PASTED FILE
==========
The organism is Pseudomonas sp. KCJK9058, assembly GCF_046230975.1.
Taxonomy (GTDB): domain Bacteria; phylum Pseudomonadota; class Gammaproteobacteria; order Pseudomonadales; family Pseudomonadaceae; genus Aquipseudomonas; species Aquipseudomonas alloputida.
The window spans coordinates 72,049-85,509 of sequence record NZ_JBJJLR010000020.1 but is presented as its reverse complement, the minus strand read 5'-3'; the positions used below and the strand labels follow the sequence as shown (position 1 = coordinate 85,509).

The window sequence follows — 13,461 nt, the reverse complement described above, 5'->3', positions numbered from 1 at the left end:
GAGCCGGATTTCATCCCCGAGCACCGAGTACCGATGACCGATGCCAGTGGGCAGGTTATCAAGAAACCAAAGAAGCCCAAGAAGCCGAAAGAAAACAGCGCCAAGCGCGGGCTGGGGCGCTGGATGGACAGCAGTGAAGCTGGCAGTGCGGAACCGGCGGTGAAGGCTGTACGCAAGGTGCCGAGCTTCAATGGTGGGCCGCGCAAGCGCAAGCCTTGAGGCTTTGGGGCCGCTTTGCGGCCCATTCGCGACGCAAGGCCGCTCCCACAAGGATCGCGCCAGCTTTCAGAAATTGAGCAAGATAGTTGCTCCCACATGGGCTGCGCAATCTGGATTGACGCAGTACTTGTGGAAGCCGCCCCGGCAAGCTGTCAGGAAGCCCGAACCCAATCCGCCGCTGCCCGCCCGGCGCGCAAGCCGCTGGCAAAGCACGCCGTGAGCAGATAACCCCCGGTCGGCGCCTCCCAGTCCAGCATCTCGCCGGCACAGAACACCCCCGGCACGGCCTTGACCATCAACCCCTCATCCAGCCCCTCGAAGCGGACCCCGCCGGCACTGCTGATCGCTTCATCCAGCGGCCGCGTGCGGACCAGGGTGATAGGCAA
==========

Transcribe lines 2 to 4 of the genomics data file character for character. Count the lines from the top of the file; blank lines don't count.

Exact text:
Taxonomy (GTDB): domain Bacteria; phylum Pseudomonadota; class Gammaproteobacteria; order Pseudomonadales; family Pseudomonadaceae; genus Aquipseudomonas; species Aquipseudomonas alloputida.
The window spans coordinates 72,049-85,509 of sequence record NZ_JBJJLR010000020.1 but is presented as its reverse complement, the minus strand read 5'-3'; the positions used below and the strand labels follow the sequence as shown (position 1 = coordinate 85,509).

The window sequence follows — 13,461 nt, the reverse complement described above, 5'->3', positions numbered from 1 at the left end: